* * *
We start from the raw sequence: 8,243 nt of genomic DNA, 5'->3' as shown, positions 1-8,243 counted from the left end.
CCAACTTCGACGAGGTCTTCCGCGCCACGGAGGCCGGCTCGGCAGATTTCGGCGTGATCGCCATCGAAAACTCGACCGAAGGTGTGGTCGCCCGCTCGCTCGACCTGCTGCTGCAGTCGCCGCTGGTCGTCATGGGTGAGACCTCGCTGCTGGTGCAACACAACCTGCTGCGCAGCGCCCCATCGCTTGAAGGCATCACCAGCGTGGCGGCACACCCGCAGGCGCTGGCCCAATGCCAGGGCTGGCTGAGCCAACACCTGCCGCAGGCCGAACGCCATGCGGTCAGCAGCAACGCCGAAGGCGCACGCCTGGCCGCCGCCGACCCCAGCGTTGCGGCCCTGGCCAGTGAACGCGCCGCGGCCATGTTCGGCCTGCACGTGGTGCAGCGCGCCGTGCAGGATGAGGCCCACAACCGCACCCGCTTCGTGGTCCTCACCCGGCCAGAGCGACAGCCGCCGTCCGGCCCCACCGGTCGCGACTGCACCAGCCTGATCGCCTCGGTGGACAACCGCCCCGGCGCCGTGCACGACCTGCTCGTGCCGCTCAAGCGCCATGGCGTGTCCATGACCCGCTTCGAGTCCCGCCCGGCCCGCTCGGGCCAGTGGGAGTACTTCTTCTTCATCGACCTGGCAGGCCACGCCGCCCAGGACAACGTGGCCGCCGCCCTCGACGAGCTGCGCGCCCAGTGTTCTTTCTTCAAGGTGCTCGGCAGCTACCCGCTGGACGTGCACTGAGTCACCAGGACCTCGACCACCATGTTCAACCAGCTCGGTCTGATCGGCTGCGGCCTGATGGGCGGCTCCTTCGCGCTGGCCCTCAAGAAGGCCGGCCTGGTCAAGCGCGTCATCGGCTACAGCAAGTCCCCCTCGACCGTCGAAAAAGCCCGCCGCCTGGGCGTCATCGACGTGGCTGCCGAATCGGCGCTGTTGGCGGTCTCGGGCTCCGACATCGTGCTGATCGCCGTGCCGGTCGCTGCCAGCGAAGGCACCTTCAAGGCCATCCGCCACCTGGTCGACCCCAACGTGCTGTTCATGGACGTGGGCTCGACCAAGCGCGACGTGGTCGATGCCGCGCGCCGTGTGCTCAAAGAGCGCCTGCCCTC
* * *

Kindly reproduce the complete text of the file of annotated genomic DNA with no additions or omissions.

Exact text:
We start from the raw sequence: 8,243 nt of genomic DNA, 5'->3' as shown, positions 1-8,243 counted from the left end.
CCAACTTCGACGAGGTCTTCCGCGCCACGGAGGCCGGCTCGGCAGATTTCGGCGTGATCGCCATCGAAAACTCGACCGAAGGTGTGGTCGCCCGCTCGCTCGACCTGCTGCTGCAGTCGCCGCTGGTCGTCATGGGTGAGACCTCGCTGCTGGTGCAACACAACCTGCTGCGCAGCGCCCCATCGCTTGAAGGCATCACCAGCGTGGCGGCACACCCGCAGGCGCTGGCCCAATGCCAGGGCTGGCTGAGCCAACACCTGCCGCAGGCCGAACGCCATGCGGTCAGCAGCAACGCCGAAGGCGCACGCCTGGCCGCCGCCGACCCCAGCGTTGCGGCCCTGGCCAGTGAACGCGCCGCGGCCATGTTCGGCCTGCACGTGGTGCAGCGCGCCGTGCAGGATGAGGCCCACAACCGCACCCGCTTCGTGGTCCTCACCCGGCCAGAGCGACAGCCGCCGTCCGGCCCCACCGGTCGCGACTGCACCAGCCTGATCGCCTCGGTGGACAACCGCCCCGGCGCCGTGCACGACCTGCTCGTGCCGCTCAAGCGCCATGGCGTGTCCATGACCCGCTTCGAGTCCCGCCCGGCCCGCTCGGGCCAGTGGGAGTACTTCTTCTTCATCGACCTGGCAGGCCACGCCGCCCAGGACAACGTGGCCGCCGCCCTCGACGAGCTGCGCGCCCAGTGTTCTTTCTTCAAGGTGCTCGGCAGCTACCCGCTGGACGTGCACTGAGTCACCAGGACCTCGACCACCATGTTCAACCAGCTCGGTCTGATCGGCTGCGGCCTGATGGGCGGCTCCTTCGCGCTGGCCCTCAAGAAGGCCGGCCTGGTCAAGCGCGTCATCGGCTACAGCAAGTCCCCCTCGACCGTCGAAAAAGCCCGCCGCCTGGGCGTCATCGACGTGGCTGCCGAATCGGCGCTGTTGGCGGTCTCGGGCTCCGACATCGTGCTGATCGCCGTGCCGGTCGCTGCCAGCGAAGGCACCTTCAAGGCCATCCGCCACCTGGTCGACCCCAACGTGCTGTTCATGGACGTGGGCTCGACCAAGCGCGACGTGGTCGATGCCGCGCGCCGTGTGCTCAAAGAGCGCCTGCCCTC